Because of course Foxx has to rescue Broomhilda, and does – but not before he’s nearly been castrated by an evil foreman, and not before he’s killed the entire white population of the plantation. He burns the house down – this is the South, it’s what happens to all houses in fiction – and parades in front of the blaze on his horse, getting it to spin in circles and do a bit of dressage footwork. Broomhilda, now looking astonishingly like a contemporary model rather than a brutalised ex-slave, claps. Foxx puts on his dark glasses, slips his cigarette holder into his mouth, tips his hat, and turns himself into a silhouette of Eastwood in a Sergio Leone picture. Or of Franco Nero perhaps, who plays the title character in a 1966 Italian film called Django. It’s all right, nothing happened. Only a movie. Spaghetti Gothic.
There is a more disturbing figure lurking here, though, the one black person to die among the mountain of white men and women. This is Stephen, DiCaprio’s butler, amazingly played by Samuel L. Jackson. He is Uncle Tom’s Uncle Tom, by turns malevolent and lordly, grovelling and contemptuous. He is DiCaprio’s confidant and stooge, a sort of single-person fan club, but of course he is also the man in charge, the figure who has turned servility into an art of power. He hates, he must hate, the black man who becomes an undisguised avenger, and when he rumbles the trick that Waltz and Foxx are playing he promptly informs DiCaprio of it. Here is another of the film’s extraordinary moments. As Jackson tells his master what the white man is too stupid and vain to have seen, the magisterial slave sits in the library of the house, drink in hand, entirely comfortable, entirely at home. We know who the boss is here, whatever race and money may say. Foxx shoots both Jackson’s kneecaps to pieces and leaves him lying in the burning house before he proceeds to his iconic final pose. But what this man represents can’t be disposed of so readily. For a moment Tarantino asks us to consider the stealthy, quieter paths to revenge that his general fondness for apocalypse makes it so easy for us to forget.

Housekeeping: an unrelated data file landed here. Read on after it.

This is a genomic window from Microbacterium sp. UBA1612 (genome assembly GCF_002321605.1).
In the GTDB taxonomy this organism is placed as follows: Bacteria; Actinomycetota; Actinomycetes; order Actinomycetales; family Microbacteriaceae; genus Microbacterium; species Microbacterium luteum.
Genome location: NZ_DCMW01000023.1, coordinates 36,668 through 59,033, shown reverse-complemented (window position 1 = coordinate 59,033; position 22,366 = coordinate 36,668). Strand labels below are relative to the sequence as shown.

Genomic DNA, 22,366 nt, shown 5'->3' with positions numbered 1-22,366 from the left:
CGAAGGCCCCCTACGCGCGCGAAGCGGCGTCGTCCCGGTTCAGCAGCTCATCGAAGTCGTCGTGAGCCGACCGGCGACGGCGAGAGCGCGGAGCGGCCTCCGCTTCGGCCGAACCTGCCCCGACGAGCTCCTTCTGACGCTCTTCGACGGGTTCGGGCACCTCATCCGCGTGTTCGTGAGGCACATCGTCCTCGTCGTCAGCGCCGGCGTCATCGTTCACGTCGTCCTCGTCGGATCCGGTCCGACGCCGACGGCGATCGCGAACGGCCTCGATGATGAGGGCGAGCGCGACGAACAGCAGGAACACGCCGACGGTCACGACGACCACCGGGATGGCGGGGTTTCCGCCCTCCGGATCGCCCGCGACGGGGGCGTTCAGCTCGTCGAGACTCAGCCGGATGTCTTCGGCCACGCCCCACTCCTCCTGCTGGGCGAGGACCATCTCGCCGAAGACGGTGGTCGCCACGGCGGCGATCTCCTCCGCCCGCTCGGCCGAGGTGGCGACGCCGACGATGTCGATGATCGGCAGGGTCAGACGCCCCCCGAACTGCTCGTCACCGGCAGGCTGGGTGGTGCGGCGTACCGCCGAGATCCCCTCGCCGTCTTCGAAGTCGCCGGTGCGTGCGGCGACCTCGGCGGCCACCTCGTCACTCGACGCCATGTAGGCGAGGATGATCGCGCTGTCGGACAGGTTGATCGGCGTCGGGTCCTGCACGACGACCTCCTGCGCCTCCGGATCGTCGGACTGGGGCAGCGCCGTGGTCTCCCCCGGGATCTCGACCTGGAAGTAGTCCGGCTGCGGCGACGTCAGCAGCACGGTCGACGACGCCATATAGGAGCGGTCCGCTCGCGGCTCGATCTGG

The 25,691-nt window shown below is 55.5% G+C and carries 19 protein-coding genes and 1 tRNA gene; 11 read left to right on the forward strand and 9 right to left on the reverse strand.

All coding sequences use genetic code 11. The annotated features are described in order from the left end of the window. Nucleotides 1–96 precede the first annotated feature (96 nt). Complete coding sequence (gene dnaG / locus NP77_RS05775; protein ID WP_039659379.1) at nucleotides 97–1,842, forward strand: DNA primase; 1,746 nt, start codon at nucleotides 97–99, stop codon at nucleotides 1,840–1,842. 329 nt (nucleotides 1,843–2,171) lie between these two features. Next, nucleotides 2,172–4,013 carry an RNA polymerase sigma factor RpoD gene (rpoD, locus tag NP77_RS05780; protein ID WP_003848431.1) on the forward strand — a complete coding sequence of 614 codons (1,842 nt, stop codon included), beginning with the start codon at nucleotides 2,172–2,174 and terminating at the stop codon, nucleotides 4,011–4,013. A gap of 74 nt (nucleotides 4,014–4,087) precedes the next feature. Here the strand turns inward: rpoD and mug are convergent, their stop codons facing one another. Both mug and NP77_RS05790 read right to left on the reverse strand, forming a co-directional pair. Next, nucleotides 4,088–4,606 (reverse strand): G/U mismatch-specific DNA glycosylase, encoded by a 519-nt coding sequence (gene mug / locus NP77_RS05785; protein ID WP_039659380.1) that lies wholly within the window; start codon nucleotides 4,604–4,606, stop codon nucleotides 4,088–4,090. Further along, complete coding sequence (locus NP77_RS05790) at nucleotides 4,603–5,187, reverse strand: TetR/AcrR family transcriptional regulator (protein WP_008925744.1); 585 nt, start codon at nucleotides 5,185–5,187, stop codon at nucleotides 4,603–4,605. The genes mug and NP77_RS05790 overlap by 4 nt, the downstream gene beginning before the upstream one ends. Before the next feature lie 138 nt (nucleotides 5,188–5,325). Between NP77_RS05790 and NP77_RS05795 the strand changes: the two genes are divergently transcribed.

Send Letters To:
London Review of Books,
28 Little Russell Street
London, WC1A 2HN
Please include name, address, and a telephone number.